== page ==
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Following up: The Marine, the NYPD, and General Priniciples - Input Junkie
October 19th, 2011
07:51 am


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Following up: The Marine, the NYPD, and General Priniciples
In my recent post, I linked to a marine telling off abusive NYPD in the most emphatic terms. It was a fine rousing defense of people I'm sympathetic to, and I couldn't figure out how to fit larger issues into the post, so I didn't.

However, [personal profile] chickenfeet laid out those issues in comments: "So this guy cites his record of service defending people "I fougt to protect" and claims there is "no honor in hurting unarmed civilians" yet he, and his family members, serve(d) in organisations that have killed, wounded and maimed countless thousands of unarmed civilians in Afghanistan and Iraq. There's some serious cognitive dissonance going on here though I suspect it boils down to "beating Americans = bad, killing Iraqis = no problem"."

Partly, my feeling is that everything has to start someplace, including decency, and it generally doesn't start as benevolence to the whole human race. I don't think it does any good to write off partial decency as being of no value. The marine was invoking a general principle of not attacking unarmed people (in fact, he started there), and then went to American vs. Iraqi/Afghanistani distinctions. If he isn't as good as he should be about applying the first half, that doesn't mean he has no concern for it. And also, I have no doubt that he thinks he's making Americans safer by being [1] in the Marines, whether he's right or not.

I don't know what the demonstrators are doing to recruit the police, though it wouldn't surprise me if there are signs saying "The police are in the 99%" or somesuch. Certainly there was no one else in that video saying that the police are doing something wrong.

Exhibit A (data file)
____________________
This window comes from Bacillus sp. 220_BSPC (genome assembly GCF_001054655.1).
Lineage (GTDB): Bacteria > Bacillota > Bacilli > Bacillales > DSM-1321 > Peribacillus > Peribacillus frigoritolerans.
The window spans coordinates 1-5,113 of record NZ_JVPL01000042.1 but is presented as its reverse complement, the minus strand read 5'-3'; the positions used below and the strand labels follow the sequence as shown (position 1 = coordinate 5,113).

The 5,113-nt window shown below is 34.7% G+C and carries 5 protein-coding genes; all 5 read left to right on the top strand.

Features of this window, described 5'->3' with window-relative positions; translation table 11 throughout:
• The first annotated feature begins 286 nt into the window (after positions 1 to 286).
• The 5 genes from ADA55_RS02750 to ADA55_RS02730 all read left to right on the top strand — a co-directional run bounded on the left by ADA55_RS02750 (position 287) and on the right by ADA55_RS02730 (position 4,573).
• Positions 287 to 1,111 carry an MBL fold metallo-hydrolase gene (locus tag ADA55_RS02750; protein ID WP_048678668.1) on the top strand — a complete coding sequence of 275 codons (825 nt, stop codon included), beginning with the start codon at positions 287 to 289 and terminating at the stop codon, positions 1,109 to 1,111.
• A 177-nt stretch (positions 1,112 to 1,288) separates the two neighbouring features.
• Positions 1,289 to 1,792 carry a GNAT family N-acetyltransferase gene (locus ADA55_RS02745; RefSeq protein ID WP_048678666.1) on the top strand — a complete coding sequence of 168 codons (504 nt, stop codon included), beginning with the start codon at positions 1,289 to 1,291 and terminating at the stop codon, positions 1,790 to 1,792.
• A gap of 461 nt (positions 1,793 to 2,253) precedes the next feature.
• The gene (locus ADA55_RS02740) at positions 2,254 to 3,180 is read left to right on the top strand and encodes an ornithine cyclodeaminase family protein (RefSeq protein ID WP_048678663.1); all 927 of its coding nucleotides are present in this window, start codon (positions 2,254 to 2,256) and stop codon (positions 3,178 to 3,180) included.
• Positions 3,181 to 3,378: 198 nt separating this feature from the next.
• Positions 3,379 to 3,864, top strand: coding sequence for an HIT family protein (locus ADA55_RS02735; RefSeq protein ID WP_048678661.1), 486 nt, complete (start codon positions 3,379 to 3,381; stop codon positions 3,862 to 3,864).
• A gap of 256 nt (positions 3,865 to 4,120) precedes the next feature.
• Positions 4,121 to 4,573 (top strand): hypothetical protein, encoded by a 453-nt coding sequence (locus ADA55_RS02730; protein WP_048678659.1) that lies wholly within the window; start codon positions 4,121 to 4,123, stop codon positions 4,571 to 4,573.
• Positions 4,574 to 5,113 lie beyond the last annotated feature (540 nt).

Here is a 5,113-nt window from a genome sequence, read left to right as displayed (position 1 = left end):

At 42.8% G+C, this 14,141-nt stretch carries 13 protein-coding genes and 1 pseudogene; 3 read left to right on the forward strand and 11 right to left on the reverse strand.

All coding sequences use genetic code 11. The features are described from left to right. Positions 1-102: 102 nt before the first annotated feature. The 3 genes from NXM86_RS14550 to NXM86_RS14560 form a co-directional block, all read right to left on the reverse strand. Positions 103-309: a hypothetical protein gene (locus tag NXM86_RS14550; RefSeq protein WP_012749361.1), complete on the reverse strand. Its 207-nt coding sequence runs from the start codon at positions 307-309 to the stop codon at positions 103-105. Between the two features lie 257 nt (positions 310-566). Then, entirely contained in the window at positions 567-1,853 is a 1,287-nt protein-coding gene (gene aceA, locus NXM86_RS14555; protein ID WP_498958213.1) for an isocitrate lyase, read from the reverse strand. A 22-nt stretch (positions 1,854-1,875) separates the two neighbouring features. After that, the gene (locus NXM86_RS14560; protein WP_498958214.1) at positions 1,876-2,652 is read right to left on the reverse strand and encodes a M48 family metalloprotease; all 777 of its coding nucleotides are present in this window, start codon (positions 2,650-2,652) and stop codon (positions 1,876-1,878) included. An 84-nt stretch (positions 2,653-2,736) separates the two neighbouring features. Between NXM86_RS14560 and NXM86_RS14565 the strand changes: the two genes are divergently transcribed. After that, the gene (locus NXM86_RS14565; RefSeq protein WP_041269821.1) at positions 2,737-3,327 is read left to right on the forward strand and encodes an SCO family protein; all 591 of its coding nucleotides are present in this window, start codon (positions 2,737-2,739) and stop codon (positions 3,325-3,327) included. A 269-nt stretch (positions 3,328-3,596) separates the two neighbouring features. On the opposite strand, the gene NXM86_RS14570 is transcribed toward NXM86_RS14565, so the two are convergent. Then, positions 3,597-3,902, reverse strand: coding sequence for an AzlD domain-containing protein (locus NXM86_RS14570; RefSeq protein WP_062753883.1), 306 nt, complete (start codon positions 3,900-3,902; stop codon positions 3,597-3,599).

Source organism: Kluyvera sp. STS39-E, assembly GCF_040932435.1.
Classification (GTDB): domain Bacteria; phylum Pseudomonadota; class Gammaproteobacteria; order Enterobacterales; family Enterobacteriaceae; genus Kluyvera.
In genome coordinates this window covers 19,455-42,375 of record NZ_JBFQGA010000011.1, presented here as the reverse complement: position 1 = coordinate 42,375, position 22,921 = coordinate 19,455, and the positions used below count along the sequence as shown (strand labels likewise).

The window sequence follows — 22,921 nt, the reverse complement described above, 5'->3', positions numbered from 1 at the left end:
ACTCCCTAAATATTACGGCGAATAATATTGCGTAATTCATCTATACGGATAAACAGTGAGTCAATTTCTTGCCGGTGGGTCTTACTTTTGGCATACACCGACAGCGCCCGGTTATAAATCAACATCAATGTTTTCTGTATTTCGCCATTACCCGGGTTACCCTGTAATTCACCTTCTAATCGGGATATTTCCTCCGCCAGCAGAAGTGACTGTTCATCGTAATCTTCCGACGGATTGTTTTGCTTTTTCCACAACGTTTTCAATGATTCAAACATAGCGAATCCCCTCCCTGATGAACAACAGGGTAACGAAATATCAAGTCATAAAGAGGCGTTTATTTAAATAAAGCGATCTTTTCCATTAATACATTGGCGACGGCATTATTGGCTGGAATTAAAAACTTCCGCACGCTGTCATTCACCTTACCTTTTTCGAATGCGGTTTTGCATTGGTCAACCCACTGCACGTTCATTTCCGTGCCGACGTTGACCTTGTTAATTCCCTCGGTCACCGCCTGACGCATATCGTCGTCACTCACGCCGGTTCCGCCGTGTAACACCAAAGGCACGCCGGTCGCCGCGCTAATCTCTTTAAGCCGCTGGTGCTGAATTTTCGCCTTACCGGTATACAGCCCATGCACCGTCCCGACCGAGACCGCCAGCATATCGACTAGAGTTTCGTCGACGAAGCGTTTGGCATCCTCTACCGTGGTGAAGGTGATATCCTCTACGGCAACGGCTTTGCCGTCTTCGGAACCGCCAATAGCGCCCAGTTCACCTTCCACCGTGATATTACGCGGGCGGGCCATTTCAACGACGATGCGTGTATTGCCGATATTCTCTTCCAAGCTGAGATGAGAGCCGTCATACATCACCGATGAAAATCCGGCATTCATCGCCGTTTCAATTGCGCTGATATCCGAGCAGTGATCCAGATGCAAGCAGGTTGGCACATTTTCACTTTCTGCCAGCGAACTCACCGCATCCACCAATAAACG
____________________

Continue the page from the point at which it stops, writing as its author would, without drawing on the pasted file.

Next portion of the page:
The other thing that struck me was that I'm more cynical about the police than he is-- I've been reading The Agitator for some time, and the NYPD isn't wildly out of character for American police. Is a strongly held dream more valuable than feeling as though people at least currently are what they do?

[1] I'd like to get away from "serving" as the term for various sorts of government work, but I'm not sure what a satisfactory substitute would be. Some government work is dangerous, some of it is very useful, but the same could be said about civilian work. Why shouldn't the guy who's up on roofs during a Chicago heat wave repairing air conditioners be described as serving?

This entry was posted at http://nancylebov.dreamwidth.org/505829.html. Comments are welcome here or there. comment count unavailable comments so far on that entry.

(5 comments | Leave a comment)

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[User Picture]
Date:October 19th, 2011 01:55 pm (UTC)
I'm not sure the protests wouldn't have spread if the first one had been handled non-violently. A lot of people who worked hard to good lives have taken significant economic damage (with no improvement likely any time soon), and that's what's driving the protests
[User Picture]
Date:October 19th, 2011 02:02 pm (UTC)
yeah, but the first pepper spray incident increased large media mention from almost nothing to all over.
[User Picture]
Date:October 20th, 2011 04:17 am (UTC)
I saw recently someone citing "The police are one layoff away from joining us" as a sign-spotted-at-an-Occupy.
[User Picture]
Date:October 19th, 2011 01:59 pm (UTC)
1) yeah, there are signs re police=99%. I made comment about one in grail75's repost of kylecassidy's photoset on Huffington.

2) I think there's a very important distinction between attacking civilians on purpose vs either by accident or even accepted side effect.

And I view people who argue that there's no distinction to be made with great suspicion, for reasons outside this thread that are likely fairly obvious.
[User Picture]
Date:October 21st, 2011 10:56 pm (UTC)
The few Marines I have known take very seriously the ideal of not killing civilians. That doesn't mean they're always successful, or that they really think about the inevitable civilian deaths that come with military action. But they can tell the difference between harming civilians in a hostile situation and wading into a crowd of peaceful protestors with a baton.

The worst offenders on the "killing civilians" front are the death-from-the-skies people, of course.
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